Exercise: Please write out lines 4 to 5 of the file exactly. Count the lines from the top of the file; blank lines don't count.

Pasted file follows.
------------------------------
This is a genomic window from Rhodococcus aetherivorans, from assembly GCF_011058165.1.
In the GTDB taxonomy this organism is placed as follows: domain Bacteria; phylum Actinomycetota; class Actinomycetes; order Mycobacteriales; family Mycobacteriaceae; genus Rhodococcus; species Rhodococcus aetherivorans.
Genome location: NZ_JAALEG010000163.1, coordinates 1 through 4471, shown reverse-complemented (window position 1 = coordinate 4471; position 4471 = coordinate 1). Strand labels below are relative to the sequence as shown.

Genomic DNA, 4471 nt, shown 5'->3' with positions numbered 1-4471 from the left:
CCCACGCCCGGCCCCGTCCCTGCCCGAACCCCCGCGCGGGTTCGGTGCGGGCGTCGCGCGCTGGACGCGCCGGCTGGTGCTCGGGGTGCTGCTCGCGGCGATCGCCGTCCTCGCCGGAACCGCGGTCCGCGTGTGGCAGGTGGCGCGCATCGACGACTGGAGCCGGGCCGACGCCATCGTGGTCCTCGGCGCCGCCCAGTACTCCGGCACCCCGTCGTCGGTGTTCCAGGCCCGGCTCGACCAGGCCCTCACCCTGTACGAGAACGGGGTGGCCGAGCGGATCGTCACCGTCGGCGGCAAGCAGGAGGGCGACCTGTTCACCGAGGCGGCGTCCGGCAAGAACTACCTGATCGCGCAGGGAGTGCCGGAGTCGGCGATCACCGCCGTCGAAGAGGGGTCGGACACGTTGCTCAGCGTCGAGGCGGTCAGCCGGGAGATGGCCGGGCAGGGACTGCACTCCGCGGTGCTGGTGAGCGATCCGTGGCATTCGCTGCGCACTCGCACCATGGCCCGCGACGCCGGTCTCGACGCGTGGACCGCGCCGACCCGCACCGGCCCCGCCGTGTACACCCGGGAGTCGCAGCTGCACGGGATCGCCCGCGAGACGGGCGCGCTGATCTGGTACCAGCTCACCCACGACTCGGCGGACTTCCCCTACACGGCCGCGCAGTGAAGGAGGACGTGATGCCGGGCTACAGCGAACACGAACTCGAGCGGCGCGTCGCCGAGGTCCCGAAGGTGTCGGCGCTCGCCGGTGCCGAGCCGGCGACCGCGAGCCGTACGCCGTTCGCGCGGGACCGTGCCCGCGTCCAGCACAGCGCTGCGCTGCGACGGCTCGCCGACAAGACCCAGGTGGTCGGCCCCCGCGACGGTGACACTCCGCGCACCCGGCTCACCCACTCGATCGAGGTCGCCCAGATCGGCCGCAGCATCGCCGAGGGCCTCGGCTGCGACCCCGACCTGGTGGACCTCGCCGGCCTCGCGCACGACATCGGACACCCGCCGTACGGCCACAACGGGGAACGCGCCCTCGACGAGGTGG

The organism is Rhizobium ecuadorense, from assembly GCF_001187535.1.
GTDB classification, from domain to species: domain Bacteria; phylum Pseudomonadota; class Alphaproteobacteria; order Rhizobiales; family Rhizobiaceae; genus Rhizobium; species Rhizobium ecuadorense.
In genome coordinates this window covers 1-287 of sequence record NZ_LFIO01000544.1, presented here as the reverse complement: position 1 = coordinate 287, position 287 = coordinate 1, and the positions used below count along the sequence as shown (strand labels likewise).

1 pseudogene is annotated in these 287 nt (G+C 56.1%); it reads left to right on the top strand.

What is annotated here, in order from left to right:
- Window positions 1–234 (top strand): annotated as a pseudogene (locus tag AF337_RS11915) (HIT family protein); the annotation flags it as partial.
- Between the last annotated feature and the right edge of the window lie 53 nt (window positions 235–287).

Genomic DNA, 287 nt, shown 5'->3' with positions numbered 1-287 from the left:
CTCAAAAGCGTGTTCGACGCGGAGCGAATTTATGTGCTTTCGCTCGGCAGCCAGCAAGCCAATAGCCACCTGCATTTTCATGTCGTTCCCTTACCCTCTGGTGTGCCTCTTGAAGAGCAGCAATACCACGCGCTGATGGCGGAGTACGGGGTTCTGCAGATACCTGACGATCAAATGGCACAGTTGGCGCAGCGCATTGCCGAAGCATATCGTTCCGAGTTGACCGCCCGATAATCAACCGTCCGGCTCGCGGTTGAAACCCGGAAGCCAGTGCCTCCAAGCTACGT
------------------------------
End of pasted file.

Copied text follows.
Genomic DNA, 4471 nt, shown 5'->3' with positions numbered 1-4471 from the left:
CCCACGCCCGGCCCCGTCCCTGCCCGAACCCCCGCGCGGGTTCGGTGCGGGCGTCGCGCGCTGGACGCGCCGGCTGGTGCTCGGGGTGCTGCTCGCGGCGATCGCCGTCCTCGCCGGAACCGCGGTCCGCGTGTGGCAGGTGGCGCGCATCGACGACTGGAGCCGGGCCGACGCCATCGTGGTCCTCGGCGCCGCCCAGTACTCCGGCACCCCGTCGTCGGTGTTCCAGGCCCGGCTCGACCAGGCCCTCACCCTGTACGAGAACGGGGTGGCCGAGCGGATCGTCACCGTCGGCGGCAAGCAGGAGGGCGACCTGTTCACCGAGGCGGCGTCCGGCAAGAACTACCTGATCGCGCAGGGAGTGCCGGAGTCGGCGATCACCGCCGTCGAAGAGGGGTCGGACACGTTGCTCAGCGTCGAGGCGGTCAGCCGGGAGATGGCCGGGCAGGGACTGCACTCCGCGGTGCTGGTGAGCGATCCGTGGCATTCGCTGCGCACTCGCACCATGGCCCGCGACGCCGGTCTCGACGCGTGGACCGCGCCGACCCGCACCGGCCCCGCCGTGTACACCCGGGAGTCGCAGCTGCACGGGATCGCCCGCGAGACGGGCGCGCTGATCTGGTACCAGCTCACCCACGACTCGGCGGACTTCCCCTACACGGCCGCGCAGTGAAGGAGGACGTGATGCCGGGCTACAGCGAACACGAACTCGAGCGGCGCGTCGCCGAGGTCCCGAAGGTGTCGGCGCTCGCCGGTGCCGAGCCGGCGACCGCGAGCCGTACGCCGTTCGCGCGGGACCGTGCCCGCGTCCAGCACAGCGCTGCGCTGCGACGGCTCGCCGACAAGACCCAGGTGGTCGGCCCCCGCGACGGTGACACTCCGCGCACCCGGCTCACCCACTCGATCGAGGTCGCCCAGATCGGCCGCAGCATCGCCGAGGGCCTCGGCTGCGACCCCGACCTGGTGGACCTCGCCGGCCTCGCGCACGACATCGGACACCCGCCGTACGGCCACAACGGGGAACGCGCCCTCGACGAGGTGG